Calculate the mean of your updated 'faces' dataset (like you did earlier). Then, retrieve a random row from 'faces' and subtract the mean of faces from that row.
If 'PC' is the matrix of principal components (an output of the 'pca' function, and 'r' is a row of a matrix of data points in the original space, you can project 'r' into the principal component space by multiplying 'r' by the PC output of the 'pca' function.
Now, we can reshape the 1x361 row back into a 19x19 square matrix (so that it might somewhat resemble a face when we visualize it later).
Create a new figure window and use 'imagesc' to visualize this row (a face) projected in PC space. Remember to use 'colormap(gray)' and 'axis image' again, so it looks nice!
Does this look like a face? If not, why? Add your figure and response to 'results.pdf'.
2. Minimally Accounting for Maximal Variance
2. a) Principal Components Needed to Account for Most Variance
Determine the smallest number *n* of the top principal components (in terms of variance explained; or the third output argument of the 'pca' function) you have to keep in order to account for at least 95% of the total variance.
HINT: 'pca' returns principal components *already sorted* in DESCENDING ORDER by amount of variance explained. So, you just have to do a few things:
Use the function 'cumsum' to calculate the cumulative sum of all of the elements in 'eigenvalues'. Save this as a new variable. If you're having trouble understanding how 'cumsum' works, use the 'help' command!
HINT: If you've done this correctly, the output of 'cumsum' should be the same size as 'eigenvalues'.
You can use the cumulative sum of the whole dataset (the *last* element of your 'cumsum' output) to determine the TOTAL variance of your 'faces' dataset.
Now, we can use the output of 'cumsum' and the total variance we just found to determine the *smallest* number of components that account for at least 95% of total variance. Save this number as a variable 'n'. HINT: Use the 'find' command to search for these items within the output of 'cumsum'!
2. b) Visualize First n PCs
Show the first *n* principal components you determined above as images. Use 'colormap(gray)' and 'axis image' again, to make everything pretty!
HINT: Use the 'subplot' function you used to visualize faces earlier to display all of these principal components in one figure window.
What properties do each eigenvector seem to code for? Based on your intuitive understanding of faces, why do you think these properties explain the most variance within the dataset? Add your figure and response to 'results.pdf'.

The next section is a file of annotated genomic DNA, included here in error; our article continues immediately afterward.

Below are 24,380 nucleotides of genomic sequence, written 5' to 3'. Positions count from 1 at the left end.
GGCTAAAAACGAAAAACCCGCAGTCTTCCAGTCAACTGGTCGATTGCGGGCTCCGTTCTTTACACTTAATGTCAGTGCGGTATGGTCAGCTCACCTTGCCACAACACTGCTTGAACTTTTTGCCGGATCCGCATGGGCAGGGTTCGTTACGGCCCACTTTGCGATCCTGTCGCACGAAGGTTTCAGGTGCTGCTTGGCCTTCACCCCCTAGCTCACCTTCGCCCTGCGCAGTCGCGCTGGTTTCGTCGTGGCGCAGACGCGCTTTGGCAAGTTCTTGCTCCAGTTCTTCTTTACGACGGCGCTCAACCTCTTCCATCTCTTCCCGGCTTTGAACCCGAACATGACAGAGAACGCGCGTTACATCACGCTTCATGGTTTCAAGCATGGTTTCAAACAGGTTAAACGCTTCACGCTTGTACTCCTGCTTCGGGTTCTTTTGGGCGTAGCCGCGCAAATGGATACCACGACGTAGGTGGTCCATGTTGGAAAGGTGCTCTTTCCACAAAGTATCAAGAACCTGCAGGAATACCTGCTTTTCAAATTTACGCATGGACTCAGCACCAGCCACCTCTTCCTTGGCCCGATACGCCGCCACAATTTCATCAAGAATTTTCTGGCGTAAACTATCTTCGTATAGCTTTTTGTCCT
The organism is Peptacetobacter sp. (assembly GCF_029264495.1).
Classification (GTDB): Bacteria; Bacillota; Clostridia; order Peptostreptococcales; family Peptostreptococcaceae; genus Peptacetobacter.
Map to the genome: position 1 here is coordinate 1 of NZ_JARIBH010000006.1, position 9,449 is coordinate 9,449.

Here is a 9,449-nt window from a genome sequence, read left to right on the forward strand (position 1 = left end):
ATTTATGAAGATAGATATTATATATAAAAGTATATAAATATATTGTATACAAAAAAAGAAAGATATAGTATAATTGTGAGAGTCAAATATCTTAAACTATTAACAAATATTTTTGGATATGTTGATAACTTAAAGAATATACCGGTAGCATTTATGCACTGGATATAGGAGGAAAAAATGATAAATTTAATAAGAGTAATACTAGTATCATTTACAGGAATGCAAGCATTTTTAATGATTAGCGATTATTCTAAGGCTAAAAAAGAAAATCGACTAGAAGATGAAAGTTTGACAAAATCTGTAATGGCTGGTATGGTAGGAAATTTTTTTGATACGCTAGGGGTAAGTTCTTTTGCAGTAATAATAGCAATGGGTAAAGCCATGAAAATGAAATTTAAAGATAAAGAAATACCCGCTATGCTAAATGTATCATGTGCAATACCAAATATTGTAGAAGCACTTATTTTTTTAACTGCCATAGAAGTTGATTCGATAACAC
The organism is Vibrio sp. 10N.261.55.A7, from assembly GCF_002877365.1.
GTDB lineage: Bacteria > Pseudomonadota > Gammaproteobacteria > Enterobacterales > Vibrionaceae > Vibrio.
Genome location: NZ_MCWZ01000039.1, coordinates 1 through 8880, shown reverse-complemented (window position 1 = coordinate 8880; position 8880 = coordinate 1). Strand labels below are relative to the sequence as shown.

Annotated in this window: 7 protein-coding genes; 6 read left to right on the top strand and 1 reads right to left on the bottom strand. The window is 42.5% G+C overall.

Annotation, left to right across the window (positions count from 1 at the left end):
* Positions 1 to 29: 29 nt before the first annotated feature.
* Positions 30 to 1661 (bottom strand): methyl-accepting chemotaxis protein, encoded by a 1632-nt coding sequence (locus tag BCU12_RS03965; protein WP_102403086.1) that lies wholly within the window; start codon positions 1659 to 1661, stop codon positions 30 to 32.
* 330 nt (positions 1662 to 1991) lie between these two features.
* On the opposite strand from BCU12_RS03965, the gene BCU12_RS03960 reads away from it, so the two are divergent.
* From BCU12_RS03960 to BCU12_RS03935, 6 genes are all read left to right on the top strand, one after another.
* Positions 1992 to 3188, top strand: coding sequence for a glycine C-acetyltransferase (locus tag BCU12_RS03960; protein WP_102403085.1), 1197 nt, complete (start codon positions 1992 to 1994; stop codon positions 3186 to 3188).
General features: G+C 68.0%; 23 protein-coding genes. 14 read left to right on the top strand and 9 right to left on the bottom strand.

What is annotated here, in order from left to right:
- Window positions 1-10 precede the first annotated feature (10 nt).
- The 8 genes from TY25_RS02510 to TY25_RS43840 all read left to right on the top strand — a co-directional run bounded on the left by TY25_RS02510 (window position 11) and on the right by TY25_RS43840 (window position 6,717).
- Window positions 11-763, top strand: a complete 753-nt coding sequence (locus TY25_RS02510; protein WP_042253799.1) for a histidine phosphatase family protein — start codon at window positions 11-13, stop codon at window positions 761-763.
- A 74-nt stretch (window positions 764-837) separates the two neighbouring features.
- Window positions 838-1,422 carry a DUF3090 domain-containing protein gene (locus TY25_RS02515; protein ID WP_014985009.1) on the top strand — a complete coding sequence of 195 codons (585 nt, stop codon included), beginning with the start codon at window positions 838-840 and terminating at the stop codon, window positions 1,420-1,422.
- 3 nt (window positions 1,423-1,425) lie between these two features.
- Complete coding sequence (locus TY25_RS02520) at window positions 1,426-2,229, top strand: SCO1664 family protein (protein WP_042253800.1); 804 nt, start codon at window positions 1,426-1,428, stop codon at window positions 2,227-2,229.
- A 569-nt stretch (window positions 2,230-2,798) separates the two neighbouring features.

2. c) Plot Cumulative Explained Variance vs. Number of PCs
Now, we're going to create a scatter plot (in a new figure window!) illustrating how the percentage of cumulative explained variance is affected by number of principal components. You should have *number of PCs* on the x axis and *percentage of cumulative explained variance* on the y axis. HINT: You'll need to use the output of 'cumsum'!
% -- Your code here -- %
Where does your data plataeu? Based on this, how many PCs should you select (in order to represent about 95% of total variance with the least dimensions)? Compare this number to the observations you made of the face images you produced in part 2. b. How well does the number from the graph match your perceptual assessment of how many PCs you need to recognize the faces?
Add your figure and responses to 'results.pdf'.
2. Extra Credit
Begin by downloading the data set available http://www.cs.columbia.edu/CAVE/databases/SLAM_coil-20_coil-100/coil-100/coil-100.zip. This is a database from the Columbia Object Image Library (COIL) that contains color images of 100 objects that were photographed from several angles on a motorized turntable.
Read in the COIL-100 image data as you did with the faces. Remember to convert the images to grayscale.
Now run PCA on the data set you produced from the above for-loop
Visualize some of the first principal components (for example the 25 first) of these images. What do you see?